Search Results

You are looking at 1 - 10 of 82 items for :

  • All: Living a Motivated Life x
  • Gender Studies x
  • Search level: All x
Clear All
Author: Una McIlvenna

betraying an uncontrollable sexuality. This suggests that artistic patronage could be problematic for courtly women: writers who depended on their favour in order to make a living would sing their praises but could live a literary ‘double life,’ simultaneously penning anonymous polemical literature

In: The Politics of Female Households: Ladies-in-waiting across Early Modern Europe
Author: Gianna Zocco

city as a place ‘for a living out of counter-normative, creative identities.’ 18 Maurice Blanchot, for example, thought of Berlin as ‘not only Berlin, but also the symbol of the division of the world, and even more: a ‘point in the universe’, the place where reflection on the both necessary and

In: Taking Stock – Twenty-Five Years of Comparative Literary Research

with the depiction of one’s own life is as old as literature itself and was already consciously used in the Middle Ages. 1 In France especially, the ‘autobiography in the form of a novel’ has remained a decisive trend in the literary world up until today, although certain dissenting voices who favour

In: Taking Stock – Twenty-Five Years of Comparative Literary Research
Author: Susan Broomhall

that confirmed that irrational women were ill-fit for public life. A further element of her representation of mourning for Henri built upon the construction Catherine had made as Henri’s foremost partner, of which, as explored in Chapter 2, the queen mother gained more control during the reigns of her

In: The Identities of Catherine de' Medici
Author: Annette Simonis

care seems to have been an early impulse and motivation, which led Hughes from wildlife-watching to poetry-writing and became a life-long commitment. 17 The author himself has acknowledged the key role of the animal in his writings by turning it into a poetical metaphor. In his crucial essay Poetry

In: Taking Stock – Twenty-Five Years of Comparative Literary Research
Author: Werner Wolf

appear to almost ‘spring to life’ – all of these recipients do not confuse real life with a representation (an artifice or fictio ). Nor do they, as a rule, confuse reality with an imagined world (a fictum ), 2 for they know that they are holding a book in their hands, that they are watching a film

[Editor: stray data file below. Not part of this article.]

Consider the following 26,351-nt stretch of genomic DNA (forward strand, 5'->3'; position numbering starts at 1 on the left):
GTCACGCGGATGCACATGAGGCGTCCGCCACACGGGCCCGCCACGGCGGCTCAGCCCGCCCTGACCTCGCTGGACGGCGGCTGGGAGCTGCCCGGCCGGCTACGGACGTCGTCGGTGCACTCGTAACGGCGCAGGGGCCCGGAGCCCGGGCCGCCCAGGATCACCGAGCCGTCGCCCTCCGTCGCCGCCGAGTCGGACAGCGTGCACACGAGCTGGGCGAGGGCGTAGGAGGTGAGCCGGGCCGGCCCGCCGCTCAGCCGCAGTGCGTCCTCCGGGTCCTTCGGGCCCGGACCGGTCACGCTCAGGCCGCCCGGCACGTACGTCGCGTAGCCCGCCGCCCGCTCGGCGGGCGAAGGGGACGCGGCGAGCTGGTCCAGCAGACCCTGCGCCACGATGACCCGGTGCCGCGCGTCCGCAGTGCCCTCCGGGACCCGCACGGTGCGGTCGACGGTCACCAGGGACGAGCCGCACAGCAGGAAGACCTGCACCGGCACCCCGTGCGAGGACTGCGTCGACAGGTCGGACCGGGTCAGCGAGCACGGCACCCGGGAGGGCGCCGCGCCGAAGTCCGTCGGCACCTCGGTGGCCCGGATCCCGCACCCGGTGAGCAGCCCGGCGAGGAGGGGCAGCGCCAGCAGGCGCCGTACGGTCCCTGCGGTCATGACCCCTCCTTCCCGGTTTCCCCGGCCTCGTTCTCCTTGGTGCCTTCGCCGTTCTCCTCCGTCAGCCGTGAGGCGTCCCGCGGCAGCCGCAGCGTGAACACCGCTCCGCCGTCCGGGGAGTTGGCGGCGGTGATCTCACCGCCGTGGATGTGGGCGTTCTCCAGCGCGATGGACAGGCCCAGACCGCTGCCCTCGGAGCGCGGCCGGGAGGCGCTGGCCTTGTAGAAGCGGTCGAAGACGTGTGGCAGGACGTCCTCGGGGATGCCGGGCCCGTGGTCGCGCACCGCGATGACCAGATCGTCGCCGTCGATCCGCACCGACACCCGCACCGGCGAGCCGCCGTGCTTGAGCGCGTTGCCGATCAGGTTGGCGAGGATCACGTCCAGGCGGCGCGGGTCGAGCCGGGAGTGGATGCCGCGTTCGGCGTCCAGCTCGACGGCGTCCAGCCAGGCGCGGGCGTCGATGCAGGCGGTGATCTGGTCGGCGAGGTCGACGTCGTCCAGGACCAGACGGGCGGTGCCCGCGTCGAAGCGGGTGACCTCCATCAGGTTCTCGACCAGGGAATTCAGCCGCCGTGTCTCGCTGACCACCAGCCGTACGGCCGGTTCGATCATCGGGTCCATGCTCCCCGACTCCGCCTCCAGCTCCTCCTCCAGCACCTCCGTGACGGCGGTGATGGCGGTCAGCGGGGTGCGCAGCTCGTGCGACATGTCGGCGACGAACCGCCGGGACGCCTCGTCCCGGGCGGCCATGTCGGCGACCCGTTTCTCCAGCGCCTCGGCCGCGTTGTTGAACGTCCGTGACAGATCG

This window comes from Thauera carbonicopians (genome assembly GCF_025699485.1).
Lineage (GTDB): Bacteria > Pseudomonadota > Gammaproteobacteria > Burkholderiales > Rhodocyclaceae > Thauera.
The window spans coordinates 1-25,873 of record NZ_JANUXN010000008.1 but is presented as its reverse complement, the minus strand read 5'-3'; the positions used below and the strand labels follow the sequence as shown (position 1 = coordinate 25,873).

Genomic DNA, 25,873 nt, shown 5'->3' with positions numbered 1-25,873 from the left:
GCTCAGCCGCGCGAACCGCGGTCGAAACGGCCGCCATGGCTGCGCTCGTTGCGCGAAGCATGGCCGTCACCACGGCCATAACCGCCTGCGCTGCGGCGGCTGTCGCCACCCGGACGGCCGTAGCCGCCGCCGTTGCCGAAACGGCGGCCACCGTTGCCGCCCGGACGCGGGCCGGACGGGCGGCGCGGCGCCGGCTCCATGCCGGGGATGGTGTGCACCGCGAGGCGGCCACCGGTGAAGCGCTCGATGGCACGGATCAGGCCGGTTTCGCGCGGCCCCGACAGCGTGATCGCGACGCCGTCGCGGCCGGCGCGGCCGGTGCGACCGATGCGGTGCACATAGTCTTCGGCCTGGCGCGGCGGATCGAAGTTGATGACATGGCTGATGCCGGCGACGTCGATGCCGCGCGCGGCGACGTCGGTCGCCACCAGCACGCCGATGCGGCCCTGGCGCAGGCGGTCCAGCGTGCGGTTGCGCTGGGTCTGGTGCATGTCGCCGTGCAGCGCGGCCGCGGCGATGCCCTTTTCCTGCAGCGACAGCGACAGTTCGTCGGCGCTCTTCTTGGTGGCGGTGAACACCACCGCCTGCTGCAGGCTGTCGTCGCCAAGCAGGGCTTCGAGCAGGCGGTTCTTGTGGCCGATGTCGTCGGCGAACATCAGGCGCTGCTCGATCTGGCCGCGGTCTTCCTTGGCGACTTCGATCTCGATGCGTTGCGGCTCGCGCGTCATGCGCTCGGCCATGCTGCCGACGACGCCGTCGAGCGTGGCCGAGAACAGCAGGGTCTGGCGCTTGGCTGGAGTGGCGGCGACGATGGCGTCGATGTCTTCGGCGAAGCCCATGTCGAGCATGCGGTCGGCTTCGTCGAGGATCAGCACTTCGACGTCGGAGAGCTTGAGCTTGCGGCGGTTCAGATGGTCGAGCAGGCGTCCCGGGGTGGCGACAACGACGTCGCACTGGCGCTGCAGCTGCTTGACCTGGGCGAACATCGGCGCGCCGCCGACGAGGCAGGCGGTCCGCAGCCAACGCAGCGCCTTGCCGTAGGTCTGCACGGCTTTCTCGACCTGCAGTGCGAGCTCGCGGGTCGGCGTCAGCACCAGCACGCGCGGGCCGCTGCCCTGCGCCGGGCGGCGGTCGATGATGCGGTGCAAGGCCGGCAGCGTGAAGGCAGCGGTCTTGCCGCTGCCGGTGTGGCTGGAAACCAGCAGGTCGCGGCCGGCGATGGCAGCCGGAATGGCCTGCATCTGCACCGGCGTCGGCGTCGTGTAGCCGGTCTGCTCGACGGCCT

In: Taking Stock – Twenty-Five Years of Comparative Literary Research

and the reconstruction of collective identities. 3 Re-Writing European Identity: Péter Hunčík, Határeset (Borderline Case) The debut novel Határeset (Borderline Case, 2008) by psychiatrist Péter Hunčík, a Hungarian-minority author living in Slovakia and writing in Hungarian, can be called a

In: Taking Stock – Twenty-Five Years of Comparative Literary Research
Author: Sandra Vlasta

or because life abroad is cheaper than at home.) This kind of English tourists irritate Lewald: ‘Diese Engländer sind eine Plage in allen Hotels der Schweiz und Italiens.’ (119, These English are a nuisance in all hotels in Switzerland and in Italy.) Furthermore, they are a disturbance to the

In: Taking Stock – Twenty-Five Years of Comparative Literary Research
Author: Elina Pyy

choice of words: she is after all, Pompey’s only wife, yet she seems to take particular pride in being the only woman to have followed him. Most probably, the notion is intended to draw attention to Cornelia’s performance as a woman in a sphere of life that is otherwise entirely masculine. Per undas

In: Women and War in Roman Epic
Author: Elina Pyy

other’ and to explain away the ‘evil’ in human nature as something that is characteristic of that other. Although the Argonautica finds Medea at an early stage of her life, the darkness of her psyche is constantly implied, as if to emphasise that it is an innate part of her being as a barbaric witch

In: Women and War in Roman Epic